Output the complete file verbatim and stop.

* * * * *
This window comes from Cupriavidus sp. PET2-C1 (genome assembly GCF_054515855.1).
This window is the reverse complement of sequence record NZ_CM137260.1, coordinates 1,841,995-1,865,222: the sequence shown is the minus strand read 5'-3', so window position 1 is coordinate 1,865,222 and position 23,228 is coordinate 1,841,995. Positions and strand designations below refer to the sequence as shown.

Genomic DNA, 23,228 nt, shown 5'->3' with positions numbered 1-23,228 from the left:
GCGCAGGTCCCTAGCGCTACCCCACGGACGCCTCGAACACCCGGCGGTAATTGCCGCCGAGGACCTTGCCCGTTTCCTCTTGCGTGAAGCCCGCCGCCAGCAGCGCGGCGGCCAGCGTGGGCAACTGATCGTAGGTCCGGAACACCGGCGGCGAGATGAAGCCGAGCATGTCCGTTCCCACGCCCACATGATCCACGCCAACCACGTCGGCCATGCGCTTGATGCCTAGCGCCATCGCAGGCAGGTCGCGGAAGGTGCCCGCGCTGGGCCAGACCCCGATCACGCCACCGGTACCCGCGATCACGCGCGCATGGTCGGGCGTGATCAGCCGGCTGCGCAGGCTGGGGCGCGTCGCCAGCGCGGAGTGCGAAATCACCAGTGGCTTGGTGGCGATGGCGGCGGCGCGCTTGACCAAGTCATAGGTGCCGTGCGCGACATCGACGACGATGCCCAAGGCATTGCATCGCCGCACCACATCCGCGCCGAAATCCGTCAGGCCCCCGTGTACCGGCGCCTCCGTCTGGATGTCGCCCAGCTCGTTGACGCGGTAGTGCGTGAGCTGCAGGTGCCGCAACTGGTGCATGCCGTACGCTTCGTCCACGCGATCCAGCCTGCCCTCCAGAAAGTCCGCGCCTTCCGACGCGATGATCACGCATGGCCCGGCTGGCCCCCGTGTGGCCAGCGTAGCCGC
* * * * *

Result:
This window comes from Cupriavidus sp. PET2-C1 (genome assembly GCF_054515855.1).
This window is the reverse complement of sequence record NZ_CM137260.1, coordinates 1,841,995-1,865,222: the sequence shown is the minus strand read 5'-3', so window position 1 is coordinate 1,865,222 and position 23,228 is coordinate 1,841,995. Positions and strand designations below refer to the sequence as shown.

Genomic DNA, 23,228 nt, shown 5'->3' with positions numbered 1-23,228 from the left:
GCGCAGGTCCCTAGCGCTACCCCACGGACGCCTCGAACACCCGGCGGTAATTGCCGCCGAGGACCTTGCCCGTTTCCTCTTGCGTGAAGCCCGCCGCCAGCAGCGCGGCGGCCAGCGTGGGCAACTGATCGTAGGTCCGGAACACCGGCGGCGAGATGAAGCCGAGCATGTCCGTTCCCACGCCCACATGATCCACGCCAACCACGTCGGCCATGCGCTTGATGCCTAGCGCCATCGCAGGCAGGTCGCGGAAGGTGCCCGCGCTGGGCCAGACCCCGATCACGCCACCGGTACCCGCGATCACGCGCGCATGGTCGGGCGTGATCAGCCGGCTGCGCAGGCTGGGGCGCGTCGCCAGCGCGGAGTGCGAAATCACCAGTGGCTTGGTGGCGATGGCGGCGGCGCGCTTGACCAAGTCATAGGTGCCGTGCGCGACATCGACGACGATGCCCAAGGCATTGCATCGCCGCACCACATCCGCGCCGAAATCCGTCAGGCCCCCGTGTACCGGCGCCTCCGTCTGGATGTCGCCCAGCTCGTTGACGCGGTAGTGCGTGAGCTGCAGGTGCCGCAACTGGTGCATGCCGTACGCTTCGTCCACGCGATCCAGCCTGCCCTCCAGAAAGTCCGCGCCTTCCGACGCGATGATCACGCATGGCCCGGCTGGCCCCCGTGTGGCCAGCGTAGCCGC